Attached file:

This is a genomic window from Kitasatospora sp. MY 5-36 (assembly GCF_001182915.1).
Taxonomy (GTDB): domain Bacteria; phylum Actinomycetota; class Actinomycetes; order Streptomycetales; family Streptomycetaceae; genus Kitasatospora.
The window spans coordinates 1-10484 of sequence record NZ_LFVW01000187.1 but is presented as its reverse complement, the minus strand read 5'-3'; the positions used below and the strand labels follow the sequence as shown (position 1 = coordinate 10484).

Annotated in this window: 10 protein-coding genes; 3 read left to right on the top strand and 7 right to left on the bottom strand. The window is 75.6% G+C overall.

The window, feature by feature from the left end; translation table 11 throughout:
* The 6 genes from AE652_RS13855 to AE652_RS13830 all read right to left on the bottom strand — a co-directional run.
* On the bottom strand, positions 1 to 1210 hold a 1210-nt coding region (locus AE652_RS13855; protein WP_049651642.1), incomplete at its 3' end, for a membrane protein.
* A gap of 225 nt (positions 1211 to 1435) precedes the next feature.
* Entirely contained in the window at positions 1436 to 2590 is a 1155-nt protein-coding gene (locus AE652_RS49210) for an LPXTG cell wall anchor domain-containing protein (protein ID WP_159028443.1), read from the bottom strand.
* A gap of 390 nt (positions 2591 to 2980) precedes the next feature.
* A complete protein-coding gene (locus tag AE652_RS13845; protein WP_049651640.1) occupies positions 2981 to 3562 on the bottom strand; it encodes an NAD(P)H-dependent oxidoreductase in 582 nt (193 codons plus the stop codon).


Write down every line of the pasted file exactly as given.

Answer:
This is a genomic window from Kitasatospora sp. MY 5-36 (assembly GCF_001182915.1).
Taxonomy (GTDB): domain Bacteria; phylum Actinomycetota; class Actinomycetes; order Streptomycetales; family Streptomycetaceae; genus Kitasatospora.
The window spans coordinates 1-10484 of sequence record NZ_LFVW01000187.1 but is presented as its reverse complement, the minus strand read 5'-3'; the positions used below and the strand labels follow the sequence as shown (position 1 = coordinate 10484).

Annotated in this window: 10 protein-coding genes; 3 read left to right on the top strand and 7 right to left on the bottom strand. The window is 75.6% G+C overall.

The window, feature by feature from the left end; translation table 11 throughout:
* The 6 genes from AE652_RS13855 to AE652_RS13830 all read right to left on the bottom strand — a co-directional run.
* On the bottom strand, positions 1 to 1210 hold a 1210-nt coding region (locus AE652_RS13855; protein WP_049651642.1), incomplete at its 3' end, for a membrane protein.
* A gap of 225 nt (positions 1211 to 1435) precedes the next feature.
* Entirely contained in the window at positions 1436 to 2590 is a 1155-nt protein-coding gene (locus AE652_RS49210) for an LPXTG cell wall anchor domain-containing protein (protein ID WP_159028443.1), read from the bottom strand.
* A gap of 390 nt (positions 2591 to 2980) precedes the next feature.
* A complete protein-coding gene (locus tag AE652_RS13845; protein WP_049651640.1) occupies positions 2981 to 3562 on the bottom strand; it encodes an NAD(P)H-dependent oxidoreductase in 582 nt (193 codons plus the stop codon).